The CFPB first reported on problems with co-signer releases last year, when it found that some people who paid private student loans on time were being placed in default when the co-signer of their loans died or declared bankruptcy. At the time, the bureau had received numerous complaints from consumers about “auto default” that occurred even if the loans was being paid on time.

While the bureau has since seen a decline in those complaints, Chopra said private student loan contracts still contain clauses that let lenders demand the entire balance immediately and place the loan in default if the balance isn’t paid. And what’s worse, the bureau found that some contracts have clauses to trigger a default if the borrower or co-signer falls behind on any other loans held with the institution, like a mortgage or car loan.

“Lenders should scrub through their contracts to see if some of these clauses in the fine print even make sense,” Chopra said. “Servicers should come clean about what the criteria is for co-signer relief and they should make the applications clearly available online.”

The CFPB would not release the names of the private lenders whose contracts it reviewed, but the industry is dominated by a handful of players, including Sallie Mae, Wells Fargo and Discover Financial Services. Private lenders only hold about 7 percent of the total $1.3 trillion student debt, according to Measure One, a company that tracks private student loans.

Sallie Mae spokesman Richard Castellano said the company is completely transparent about its co-signer release, which is available to students who have graduated and made 12 consecutive on-time payments.

“We provide details on co-signer release eligibility in student loan marketing materials, on SallieMae杭州桑拿会所,, and through our customer service center,” he said. “It is also our policy not to place a loan in default when a co-signer dies, and we modified our loan agreements last year to reflect this policy.”

Castellano added that Sallie Mae is willing to modify the terms of student loans for customers who have trouble repaying.

Similarly, John Rasmussen, head of education financial services at Wells Fargo, said the company has flexible terms for borrowers experiencing hardship, and will release co-signers from a student loan contract when the borrower “demonstrates the capacity to assume sole repayment responsibility for the loan.”

Chopra said while private lenders have become a little more responsive to families, the “devil is in the details” of their contracts.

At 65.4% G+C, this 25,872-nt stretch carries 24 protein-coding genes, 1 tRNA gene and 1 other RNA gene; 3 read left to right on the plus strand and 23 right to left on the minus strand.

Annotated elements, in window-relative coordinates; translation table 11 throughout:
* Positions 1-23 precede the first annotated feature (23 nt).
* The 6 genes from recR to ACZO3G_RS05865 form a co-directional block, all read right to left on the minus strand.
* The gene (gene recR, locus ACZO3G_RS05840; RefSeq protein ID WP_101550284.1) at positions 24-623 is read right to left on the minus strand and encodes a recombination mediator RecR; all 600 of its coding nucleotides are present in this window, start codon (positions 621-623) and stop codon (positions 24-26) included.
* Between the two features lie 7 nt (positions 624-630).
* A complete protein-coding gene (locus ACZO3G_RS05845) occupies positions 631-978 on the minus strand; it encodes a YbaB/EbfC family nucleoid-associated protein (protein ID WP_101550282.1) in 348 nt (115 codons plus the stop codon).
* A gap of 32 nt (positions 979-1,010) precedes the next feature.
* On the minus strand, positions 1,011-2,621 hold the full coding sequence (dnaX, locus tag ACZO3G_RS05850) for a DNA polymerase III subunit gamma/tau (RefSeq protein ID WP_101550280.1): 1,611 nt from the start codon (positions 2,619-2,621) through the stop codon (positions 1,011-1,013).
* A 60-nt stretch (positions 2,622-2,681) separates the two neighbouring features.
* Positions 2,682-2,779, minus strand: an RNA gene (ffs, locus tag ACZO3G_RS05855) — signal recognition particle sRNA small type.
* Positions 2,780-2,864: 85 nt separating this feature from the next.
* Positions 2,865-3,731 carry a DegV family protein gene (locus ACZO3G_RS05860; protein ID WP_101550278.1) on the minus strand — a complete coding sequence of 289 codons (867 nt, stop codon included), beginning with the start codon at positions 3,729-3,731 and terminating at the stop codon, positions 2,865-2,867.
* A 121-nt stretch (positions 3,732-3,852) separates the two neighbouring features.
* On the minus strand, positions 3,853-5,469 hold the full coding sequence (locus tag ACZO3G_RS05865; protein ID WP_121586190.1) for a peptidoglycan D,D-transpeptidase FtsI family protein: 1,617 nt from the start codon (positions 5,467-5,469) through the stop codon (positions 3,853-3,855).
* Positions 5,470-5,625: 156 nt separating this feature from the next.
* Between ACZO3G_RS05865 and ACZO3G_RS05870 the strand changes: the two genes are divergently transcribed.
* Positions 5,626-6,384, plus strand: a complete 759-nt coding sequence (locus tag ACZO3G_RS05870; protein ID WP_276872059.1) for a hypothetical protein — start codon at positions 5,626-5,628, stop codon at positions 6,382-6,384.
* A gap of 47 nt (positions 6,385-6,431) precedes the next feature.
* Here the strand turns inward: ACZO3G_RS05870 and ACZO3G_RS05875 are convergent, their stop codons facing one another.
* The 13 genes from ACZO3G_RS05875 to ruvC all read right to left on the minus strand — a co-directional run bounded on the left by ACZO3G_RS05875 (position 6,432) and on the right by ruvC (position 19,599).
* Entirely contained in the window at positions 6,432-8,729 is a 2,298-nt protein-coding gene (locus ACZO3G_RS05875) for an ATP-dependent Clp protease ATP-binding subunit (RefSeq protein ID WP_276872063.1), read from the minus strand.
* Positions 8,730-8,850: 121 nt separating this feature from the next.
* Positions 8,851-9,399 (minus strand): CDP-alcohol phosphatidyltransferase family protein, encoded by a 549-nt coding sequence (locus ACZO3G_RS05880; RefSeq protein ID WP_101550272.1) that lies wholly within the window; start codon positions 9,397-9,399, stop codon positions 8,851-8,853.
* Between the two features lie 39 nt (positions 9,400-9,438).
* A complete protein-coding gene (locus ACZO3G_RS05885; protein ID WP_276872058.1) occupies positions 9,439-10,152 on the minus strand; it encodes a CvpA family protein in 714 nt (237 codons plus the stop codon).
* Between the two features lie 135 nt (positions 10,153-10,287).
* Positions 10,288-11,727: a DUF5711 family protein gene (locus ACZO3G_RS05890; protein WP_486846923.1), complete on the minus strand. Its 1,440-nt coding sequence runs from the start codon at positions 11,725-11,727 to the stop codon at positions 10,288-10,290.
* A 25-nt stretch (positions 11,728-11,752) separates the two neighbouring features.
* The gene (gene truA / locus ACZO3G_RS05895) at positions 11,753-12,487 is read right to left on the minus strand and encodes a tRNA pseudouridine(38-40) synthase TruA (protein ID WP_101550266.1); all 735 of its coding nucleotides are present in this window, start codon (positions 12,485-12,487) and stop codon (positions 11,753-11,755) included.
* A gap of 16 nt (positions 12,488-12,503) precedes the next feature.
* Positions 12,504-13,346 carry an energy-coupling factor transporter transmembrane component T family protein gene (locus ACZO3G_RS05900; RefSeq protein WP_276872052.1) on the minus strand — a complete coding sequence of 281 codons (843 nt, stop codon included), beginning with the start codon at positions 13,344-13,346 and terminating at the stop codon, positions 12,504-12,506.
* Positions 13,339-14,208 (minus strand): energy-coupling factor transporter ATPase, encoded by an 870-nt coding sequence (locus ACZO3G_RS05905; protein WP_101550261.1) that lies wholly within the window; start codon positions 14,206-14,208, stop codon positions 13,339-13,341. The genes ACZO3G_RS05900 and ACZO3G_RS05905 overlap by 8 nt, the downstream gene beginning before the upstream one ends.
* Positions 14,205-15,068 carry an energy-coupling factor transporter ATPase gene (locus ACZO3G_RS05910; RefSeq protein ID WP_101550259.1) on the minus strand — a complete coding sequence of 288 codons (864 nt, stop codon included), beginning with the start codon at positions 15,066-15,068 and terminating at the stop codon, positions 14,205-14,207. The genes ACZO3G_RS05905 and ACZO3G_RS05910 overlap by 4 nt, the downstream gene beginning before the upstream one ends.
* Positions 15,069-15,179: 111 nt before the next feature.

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The al-Khawaja family bugs the Bahraini monarchy.

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This week, a judge in Bahrain increased the prison sentence of Zainab al-Khawaja, 30, a human rights activist and mother of two, to more than five years, partly on a charge of ripping up a photo of Bahrain’s king.

Bahraini authorities have imprisoned her human rights activist father for life and sentenced her sister to a year in prison and forced her into exile in Europe. Her mother was fired from her job, and another sister has been unable to get a government permit to work as a nurse, despite finishing at the top of her nursing school class.

“The al-Khawaja family is a symbol, and an example of how all of our families are suffering,” said Said Yousif al-Muhafdah, another pro-democracy human rights activist who was jailed by the Bahraini monarchy but now lives in Germany, where the government granted him political asylum because of his fear of one of Washington’s closest allies in the Middle East.

The situation of the al-Khawaja family underscores the delicate and awkward relationship between the United States and an island nation that hosts the U.S. Navy’s 5th Fleet, has sent fighter jets to help the U.S-led bombardment of the Islamic State and sits little more than 100 miles across the Persian Gulf from an increasingly assertive Iran.

Bahrain’s Shiite community, which makes up a majority of country’s Muslim population, has long felt discriminated against and persecuted by the country’s Sunni monarchy. Shiites led a huge protest in early 2011 at the dawn of the Arab Spring at downtown Manama’s Pearl Roundabout.

Bahraini authorities, with the help of the Saudi military, brutally crushed that demonstration, and dozens of people died. Protests have continued almost nightly in villages throughout the island, and police regularly respond with tear gas, bird shot and batons — resulting in deaths and maimings. Several police officers have also been killed.

Bahrain is engaged in what Amnesty International recently called “a chilling crackdown on dissent” that still includes “torture, arbitrary detentions and excessive use for force against peaceful activists and government critics.”

In a written statement, the Bahraini Embassy in Washington rejected the Amnesty report as “unverified” and “unsubstantiated.” It said Bahrain had made “monumental strides” on its human rights record and reconciling with political opponents.